Cost Implications: "There is a fine line between balancing the needs of the Green Homes program with the reality of schedule and cost," Garland says. "This project has been a good example of this need for compromise." She feels it is worth spending slightly more on initial costs as well as the time paying closer attention to construction practices in order to have a more energy-efficient, environmentally friendly building: "If the overall costs are not exorbitant, then why not take the additional steps to build green? The owner of the building will eventually save money on building systems while maintaining an ecologically sound project."

Qreen Homes Program: Participating in the Green Homes program challenged Kitchen and Associates' typical construction administration process, but the final product is aesthetically pleasing and well received by all involved parties.

"People look at environmentalists as nuts. But I've found this green program to be very reasonable, very understandable, and it worked well," says Charles Lewis. Further, he's observed how many of the energy efficiency elements, such as insulating the foundation, are not really that dramatic to implement. The three construction companies typically used by Pennrose have now changed their ways as well because of these projects and Pennrose's influence. Lewis notes, "What's dramatic is how standard practice has changed in just a few short years."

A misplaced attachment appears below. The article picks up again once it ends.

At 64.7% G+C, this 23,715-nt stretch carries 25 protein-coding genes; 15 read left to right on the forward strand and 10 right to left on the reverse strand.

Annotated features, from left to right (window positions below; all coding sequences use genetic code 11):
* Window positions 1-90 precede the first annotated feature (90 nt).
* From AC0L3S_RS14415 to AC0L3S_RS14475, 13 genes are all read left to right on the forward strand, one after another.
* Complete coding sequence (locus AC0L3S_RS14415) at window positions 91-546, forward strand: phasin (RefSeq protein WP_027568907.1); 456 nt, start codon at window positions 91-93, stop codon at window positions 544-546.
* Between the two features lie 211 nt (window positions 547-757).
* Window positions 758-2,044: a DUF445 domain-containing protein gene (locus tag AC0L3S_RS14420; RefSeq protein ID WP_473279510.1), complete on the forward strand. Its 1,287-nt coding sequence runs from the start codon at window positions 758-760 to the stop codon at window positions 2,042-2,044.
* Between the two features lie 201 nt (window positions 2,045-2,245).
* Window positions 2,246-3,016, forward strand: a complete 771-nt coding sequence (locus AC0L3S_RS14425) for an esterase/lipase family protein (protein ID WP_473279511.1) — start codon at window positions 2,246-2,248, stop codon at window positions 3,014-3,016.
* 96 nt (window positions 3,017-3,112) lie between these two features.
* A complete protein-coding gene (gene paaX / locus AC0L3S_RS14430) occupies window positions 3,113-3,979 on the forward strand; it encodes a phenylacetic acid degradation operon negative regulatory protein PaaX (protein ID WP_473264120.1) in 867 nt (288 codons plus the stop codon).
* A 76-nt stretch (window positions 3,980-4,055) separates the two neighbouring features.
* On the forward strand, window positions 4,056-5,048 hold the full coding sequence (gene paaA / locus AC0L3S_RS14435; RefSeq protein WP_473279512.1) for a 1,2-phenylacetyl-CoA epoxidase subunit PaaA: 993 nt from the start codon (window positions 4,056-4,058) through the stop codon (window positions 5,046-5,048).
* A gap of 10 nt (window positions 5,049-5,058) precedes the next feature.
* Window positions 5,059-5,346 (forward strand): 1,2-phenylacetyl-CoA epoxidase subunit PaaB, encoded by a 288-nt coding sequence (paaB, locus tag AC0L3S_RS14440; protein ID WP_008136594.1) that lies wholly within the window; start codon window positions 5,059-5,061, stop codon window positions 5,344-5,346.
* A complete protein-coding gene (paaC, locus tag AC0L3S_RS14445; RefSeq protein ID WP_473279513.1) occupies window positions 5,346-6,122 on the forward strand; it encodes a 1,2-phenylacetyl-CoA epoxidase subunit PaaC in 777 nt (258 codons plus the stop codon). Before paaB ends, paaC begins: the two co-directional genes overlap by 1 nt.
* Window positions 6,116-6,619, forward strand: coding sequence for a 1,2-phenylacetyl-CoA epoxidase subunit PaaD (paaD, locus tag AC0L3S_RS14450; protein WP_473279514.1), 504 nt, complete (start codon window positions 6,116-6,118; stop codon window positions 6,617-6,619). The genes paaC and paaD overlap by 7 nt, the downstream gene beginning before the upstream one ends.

Developer: Pennrose Properties, Inc.

Charles Lewis, project developer: 267-386-8672

Architect: Kitchen and Associates

Andrea Garland, project architect: 856-854-1880

Green Building Consultant: New Jersey Department of Community Affairs

Darren Port: 609-984-7607; [email protected]


Faison Mews two-page marketing flyer from Pennrose Properties, Inc., 2006.

Garland, Andrea, project architect, Kitchen and Associates, personal interview with Jenifer Seal Cramer, June 9, 2006, and e-mail correspondence June-August 2006.

Lewis, Charles, developer, Pennrose Properties, Inc., personal interview with Jenifer Seal Cramer, June 14, 2006.

New Jersey Green Homes Office: /dh/gho/index.shtml.

Pearlye Building, old photo: /frames/pearlyle.shtml.

Port, Darren, director, New Jersey Green Homes Office, New Jersey Department of Community Affairs, Division of Housing, personal interview with Jenifer Seal Cramer, June 1, 2006, and e-mail correspondence June-August 2006.